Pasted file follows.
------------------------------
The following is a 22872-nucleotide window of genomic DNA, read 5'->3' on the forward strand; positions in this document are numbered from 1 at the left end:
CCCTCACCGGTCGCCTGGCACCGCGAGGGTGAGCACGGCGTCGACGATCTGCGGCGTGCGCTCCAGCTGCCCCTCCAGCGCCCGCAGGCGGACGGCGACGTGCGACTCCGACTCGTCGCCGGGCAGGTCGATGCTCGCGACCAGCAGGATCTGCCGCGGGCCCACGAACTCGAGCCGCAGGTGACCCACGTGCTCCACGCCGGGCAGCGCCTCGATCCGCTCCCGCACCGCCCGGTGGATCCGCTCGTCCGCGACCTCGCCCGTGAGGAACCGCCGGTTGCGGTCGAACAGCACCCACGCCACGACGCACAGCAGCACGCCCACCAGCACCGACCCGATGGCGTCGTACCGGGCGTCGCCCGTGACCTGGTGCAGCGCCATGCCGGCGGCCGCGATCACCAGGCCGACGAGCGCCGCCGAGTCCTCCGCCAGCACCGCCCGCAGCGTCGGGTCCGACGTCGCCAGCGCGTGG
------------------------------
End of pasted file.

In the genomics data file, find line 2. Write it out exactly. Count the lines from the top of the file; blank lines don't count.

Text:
CCCTCACCGGTCGCCTGGCACCGCGAGGGTGAGCACGGCGTCGACGATCTGCGGCGTGCGCTCCAGCTGCCCCTCCAGCGCCCGCAGGCGGACGGCGACGTGCGACTCCGACTCGTCGCCGGGCAGGTCGATGCTCGCGACCAGCAGGATCTGCCGCGGGCCCACGAACTCGAGCCGCAGGTGACCCACGTGCTCCACGCCGGGCAGCGCCTCGATCCGCTCCCGCACCGCCCGGTGGATCCGCTCGTCCGCGACCTCGCCCGTGAGGAACCGCCGGTTGCGGTCGAACAGCACCCACGCCACGACGCACAGCAGCACGCCCACCAGCACCGACCCGATGGCGTCGTACCGGGCGTCGCCCGTGACCTGGTGCAGCGCCATGCCGGCGGCCGCGATCACCAGGCCGACGAGCGCCGCCGAGTCCTCCGCCAGCACCGCCCGCAGCGTCGGGTCCGACGTCGCCAGCGCGTGG